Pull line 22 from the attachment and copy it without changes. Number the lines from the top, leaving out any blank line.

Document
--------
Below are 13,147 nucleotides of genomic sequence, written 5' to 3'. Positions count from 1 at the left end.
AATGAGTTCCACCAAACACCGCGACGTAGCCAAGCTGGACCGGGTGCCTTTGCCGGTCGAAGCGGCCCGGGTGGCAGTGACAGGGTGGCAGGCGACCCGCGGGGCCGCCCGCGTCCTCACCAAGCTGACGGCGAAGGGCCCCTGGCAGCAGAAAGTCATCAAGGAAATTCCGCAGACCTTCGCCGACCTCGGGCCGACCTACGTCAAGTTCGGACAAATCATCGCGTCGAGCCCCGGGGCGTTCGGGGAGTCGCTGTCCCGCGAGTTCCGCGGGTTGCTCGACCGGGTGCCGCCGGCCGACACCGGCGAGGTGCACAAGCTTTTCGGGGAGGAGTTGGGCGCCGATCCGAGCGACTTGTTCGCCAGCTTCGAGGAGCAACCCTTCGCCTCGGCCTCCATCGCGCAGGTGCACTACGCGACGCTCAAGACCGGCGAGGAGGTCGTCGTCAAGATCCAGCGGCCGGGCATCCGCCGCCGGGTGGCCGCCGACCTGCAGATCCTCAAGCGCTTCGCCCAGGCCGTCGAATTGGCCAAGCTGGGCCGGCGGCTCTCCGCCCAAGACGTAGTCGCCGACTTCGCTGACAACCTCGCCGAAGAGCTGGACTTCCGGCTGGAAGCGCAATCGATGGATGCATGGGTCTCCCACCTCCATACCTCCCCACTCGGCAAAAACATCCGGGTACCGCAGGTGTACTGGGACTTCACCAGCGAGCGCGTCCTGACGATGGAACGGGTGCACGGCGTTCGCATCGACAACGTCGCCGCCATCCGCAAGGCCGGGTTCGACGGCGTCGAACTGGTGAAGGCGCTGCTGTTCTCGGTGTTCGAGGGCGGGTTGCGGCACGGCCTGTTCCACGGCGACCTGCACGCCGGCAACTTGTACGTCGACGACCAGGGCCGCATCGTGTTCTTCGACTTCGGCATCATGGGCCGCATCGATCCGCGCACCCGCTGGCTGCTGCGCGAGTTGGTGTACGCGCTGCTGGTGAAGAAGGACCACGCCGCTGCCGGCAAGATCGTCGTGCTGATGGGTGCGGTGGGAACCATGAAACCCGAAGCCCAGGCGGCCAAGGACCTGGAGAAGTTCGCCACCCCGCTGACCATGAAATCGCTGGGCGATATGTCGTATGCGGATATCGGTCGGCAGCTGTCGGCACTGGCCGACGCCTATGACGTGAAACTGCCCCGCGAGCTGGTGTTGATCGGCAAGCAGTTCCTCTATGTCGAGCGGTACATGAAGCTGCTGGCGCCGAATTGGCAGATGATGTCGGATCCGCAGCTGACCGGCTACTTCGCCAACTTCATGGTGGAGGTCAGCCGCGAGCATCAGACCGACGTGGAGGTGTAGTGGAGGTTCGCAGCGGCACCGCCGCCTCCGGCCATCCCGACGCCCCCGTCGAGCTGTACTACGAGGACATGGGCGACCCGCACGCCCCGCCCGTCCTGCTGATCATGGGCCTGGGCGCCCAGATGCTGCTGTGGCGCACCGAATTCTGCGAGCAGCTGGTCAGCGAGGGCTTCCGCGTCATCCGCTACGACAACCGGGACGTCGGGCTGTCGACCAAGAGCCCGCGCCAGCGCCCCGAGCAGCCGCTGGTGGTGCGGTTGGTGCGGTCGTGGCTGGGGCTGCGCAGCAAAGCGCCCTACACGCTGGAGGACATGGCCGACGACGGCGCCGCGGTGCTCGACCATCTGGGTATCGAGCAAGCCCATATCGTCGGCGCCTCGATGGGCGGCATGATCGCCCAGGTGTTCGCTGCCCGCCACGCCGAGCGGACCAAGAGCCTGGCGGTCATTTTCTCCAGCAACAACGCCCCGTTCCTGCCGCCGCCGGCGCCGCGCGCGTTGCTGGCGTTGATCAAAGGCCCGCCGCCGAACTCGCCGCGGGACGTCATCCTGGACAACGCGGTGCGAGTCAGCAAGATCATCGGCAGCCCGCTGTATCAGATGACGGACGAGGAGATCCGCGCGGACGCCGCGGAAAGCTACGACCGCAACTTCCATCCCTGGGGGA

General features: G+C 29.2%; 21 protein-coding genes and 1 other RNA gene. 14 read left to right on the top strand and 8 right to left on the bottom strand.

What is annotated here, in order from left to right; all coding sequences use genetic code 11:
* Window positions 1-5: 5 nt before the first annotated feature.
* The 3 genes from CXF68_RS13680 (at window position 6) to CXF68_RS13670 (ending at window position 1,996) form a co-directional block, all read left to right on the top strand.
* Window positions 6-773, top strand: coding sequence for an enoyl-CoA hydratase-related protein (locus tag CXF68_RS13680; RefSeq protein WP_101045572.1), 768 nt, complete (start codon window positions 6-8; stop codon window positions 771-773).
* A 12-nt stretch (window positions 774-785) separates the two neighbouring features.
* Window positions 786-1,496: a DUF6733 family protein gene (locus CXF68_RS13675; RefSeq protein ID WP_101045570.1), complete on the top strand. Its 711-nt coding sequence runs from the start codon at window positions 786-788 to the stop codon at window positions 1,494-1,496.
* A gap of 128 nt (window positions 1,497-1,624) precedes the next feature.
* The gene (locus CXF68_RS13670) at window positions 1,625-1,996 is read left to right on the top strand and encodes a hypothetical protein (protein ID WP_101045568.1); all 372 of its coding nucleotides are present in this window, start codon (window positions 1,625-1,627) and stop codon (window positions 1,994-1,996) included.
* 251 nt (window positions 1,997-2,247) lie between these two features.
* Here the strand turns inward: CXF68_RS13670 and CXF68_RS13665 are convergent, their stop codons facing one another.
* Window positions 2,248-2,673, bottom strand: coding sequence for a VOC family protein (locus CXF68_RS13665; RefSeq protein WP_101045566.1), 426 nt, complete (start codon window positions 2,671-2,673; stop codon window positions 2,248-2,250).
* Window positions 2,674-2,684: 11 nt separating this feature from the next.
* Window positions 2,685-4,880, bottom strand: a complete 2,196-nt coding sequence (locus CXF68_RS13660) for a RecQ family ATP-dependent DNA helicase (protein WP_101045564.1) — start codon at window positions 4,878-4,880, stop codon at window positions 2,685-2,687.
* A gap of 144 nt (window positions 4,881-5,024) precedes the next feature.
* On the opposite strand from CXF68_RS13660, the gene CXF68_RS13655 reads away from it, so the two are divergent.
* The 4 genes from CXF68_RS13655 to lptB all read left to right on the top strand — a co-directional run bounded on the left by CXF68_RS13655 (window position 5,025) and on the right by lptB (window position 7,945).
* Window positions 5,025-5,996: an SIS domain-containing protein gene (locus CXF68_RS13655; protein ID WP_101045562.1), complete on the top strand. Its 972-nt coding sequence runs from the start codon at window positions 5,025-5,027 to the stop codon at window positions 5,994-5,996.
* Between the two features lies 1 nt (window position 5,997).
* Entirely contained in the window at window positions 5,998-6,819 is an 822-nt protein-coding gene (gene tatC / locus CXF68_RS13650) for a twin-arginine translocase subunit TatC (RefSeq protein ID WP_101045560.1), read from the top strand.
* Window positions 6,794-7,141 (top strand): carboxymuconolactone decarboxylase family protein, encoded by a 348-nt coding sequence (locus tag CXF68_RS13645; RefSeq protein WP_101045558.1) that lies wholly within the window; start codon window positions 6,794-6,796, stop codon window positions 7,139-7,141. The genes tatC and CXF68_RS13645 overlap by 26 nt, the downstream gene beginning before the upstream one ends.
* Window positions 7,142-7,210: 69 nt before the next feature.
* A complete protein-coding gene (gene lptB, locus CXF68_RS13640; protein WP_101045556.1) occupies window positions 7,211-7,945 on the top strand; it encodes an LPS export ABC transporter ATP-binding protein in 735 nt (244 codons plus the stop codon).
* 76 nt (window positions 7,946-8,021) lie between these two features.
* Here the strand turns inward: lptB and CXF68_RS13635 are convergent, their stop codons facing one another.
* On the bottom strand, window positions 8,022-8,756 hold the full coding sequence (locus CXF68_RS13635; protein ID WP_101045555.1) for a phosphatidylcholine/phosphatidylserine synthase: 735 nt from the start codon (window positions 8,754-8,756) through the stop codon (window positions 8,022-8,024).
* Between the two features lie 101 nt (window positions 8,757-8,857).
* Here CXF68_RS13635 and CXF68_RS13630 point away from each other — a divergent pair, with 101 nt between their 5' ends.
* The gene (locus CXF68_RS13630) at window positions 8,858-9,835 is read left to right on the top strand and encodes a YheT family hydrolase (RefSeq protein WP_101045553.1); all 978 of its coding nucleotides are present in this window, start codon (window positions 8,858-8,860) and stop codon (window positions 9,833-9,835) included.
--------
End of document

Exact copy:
* Entirely contained in the window at window positions 5,998-6,819 is an 822-nt protein-coding gene (gene tatC / locus CXF68_RS13650) for a twin-arginine translocase subunit TatC (RefSeq protein ID WP_101045560.1), read from the top strand.